- To help employers understand the type of work that constitutes “related duties,” (think of a server making coffee or toasting bread) USDOL would include any task listed in a tip-producing occupation within the Occupational Information Network (“O*NET”) website. For example, the O*NET website lists “rolling silverware and filling salt and pepper shakers” as tasks for the Waitress and Waiter position. Thus employers would be able to require tipped employees to perform these tasks, without any time limitation, provided that the tasks were performed contemporaneously with tipped duties or for a reasonable time immediately before or after performing the tipped duties.
The Bottom Line
If some of these “changes” do not sound new, it is because key aspects of the proposed rule are not new, but rather would be made “official” by regulation. Regardless, employers should take this opportunity to examine their tip credit policies to determine if they will be in compliance under the proposed regulatory changes. In particular management should make sure that it does not operate a mandatory tip pool that includes supervisor or managers.
And while the 20% Rule has sustained another mortal wound, employers should nonetheless evaluate the tasks performed by their tipped employees to ensure compliance with the proposed regulations. These and other issues in the proposed rule changes are likely to get significant media coverage in the coming months.
Ted Boehm is a partner in the Fisher & Phillips LLP Atlanta office. He represents management in a variety of labor and employment matters in state and federal courts. A significant portion of Ted’s practice focuses on the defense of wage and hour claims arising under the Fair Labor Standards Act (FLSA). He has handled significant compensation compliance matters in proceedings before the Wage & Hour Division of the U.S. Department of Labor (DOL).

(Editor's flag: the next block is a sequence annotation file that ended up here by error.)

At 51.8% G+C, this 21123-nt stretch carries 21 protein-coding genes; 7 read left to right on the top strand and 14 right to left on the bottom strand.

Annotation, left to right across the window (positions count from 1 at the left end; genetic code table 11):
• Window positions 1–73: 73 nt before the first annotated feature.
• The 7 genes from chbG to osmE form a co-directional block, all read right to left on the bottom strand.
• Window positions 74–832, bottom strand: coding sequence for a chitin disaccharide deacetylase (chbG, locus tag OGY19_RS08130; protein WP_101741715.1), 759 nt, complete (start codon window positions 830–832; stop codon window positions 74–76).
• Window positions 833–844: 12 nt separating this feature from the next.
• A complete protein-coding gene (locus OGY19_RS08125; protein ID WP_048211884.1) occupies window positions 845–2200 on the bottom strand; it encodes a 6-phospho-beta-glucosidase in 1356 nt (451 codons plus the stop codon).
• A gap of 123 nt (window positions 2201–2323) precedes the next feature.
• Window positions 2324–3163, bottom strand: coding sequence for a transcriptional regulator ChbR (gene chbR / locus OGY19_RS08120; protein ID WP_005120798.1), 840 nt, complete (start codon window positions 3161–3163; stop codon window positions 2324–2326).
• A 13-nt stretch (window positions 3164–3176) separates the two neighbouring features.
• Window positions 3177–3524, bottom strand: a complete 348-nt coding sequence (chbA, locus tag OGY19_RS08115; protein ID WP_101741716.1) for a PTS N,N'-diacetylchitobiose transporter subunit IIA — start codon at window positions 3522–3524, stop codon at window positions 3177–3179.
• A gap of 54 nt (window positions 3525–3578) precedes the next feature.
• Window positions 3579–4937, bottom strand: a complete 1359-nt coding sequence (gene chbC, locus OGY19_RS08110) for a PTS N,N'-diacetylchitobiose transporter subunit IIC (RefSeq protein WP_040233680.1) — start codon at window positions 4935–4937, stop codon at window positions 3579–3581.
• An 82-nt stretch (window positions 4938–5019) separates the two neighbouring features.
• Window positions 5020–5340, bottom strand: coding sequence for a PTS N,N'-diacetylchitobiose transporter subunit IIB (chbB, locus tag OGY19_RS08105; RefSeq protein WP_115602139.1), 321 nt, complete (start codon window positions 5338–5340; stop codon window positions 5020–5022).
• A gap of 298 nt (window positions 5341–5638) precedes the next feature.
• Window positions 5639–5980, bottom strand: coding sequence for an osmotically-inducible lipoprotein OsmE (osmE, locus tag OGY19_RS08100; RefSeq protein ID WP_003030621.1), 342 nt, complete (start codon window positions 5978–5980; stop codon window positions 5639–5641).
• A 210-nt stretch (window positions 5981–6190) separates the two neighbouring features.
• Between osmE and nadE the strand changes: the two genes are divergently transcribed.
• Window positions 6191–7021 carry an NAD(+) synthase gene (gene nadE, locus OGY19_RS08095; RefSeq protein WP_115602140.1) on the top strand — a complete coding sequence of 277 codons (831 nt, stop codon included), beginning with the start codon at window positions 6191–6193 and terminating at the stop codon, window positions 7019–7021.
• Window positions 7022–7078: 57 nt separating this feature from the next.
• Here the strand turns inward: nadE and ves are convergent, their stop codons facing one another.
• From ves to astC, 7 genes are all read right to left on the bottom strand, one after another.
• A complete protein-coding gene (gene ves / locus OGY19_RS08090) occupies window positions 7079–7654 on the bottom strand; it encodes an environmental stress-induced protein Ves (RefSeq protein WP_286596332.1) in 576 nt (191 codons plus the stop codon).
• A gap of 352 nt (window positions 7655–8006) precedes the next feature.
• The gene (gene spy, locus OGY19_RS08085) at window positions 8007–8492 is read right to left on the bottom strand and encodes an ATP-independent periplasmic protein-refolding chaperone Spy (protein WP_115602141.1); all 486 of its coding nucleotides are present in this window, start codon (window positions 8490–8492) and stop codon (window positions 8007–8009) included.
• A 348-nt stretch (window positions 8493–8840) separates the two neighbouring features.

Additionally, Ted counsels clients on a wide range of day-to-day employment issues, providing practical and proactive advice to clients aimed at minimizing the risk of litigation and improving employee relations. He also regularly writes articles and speaks on a variety of labor and employment law topics. Ted provides pro bono legal assistance to Georgia non-profit organizations through the Pro Bono Partnership of Atlanta. In 2019, Ted was named a “Pro Bono All-Star” by the Georgia Bar Journal.
In 2017 and 2018, Ted was named to Georgia Trend’s Legal Elite for Labor and Employment Law. Previously Ted was listed in Georgia Super Lawyers – Rising Stars.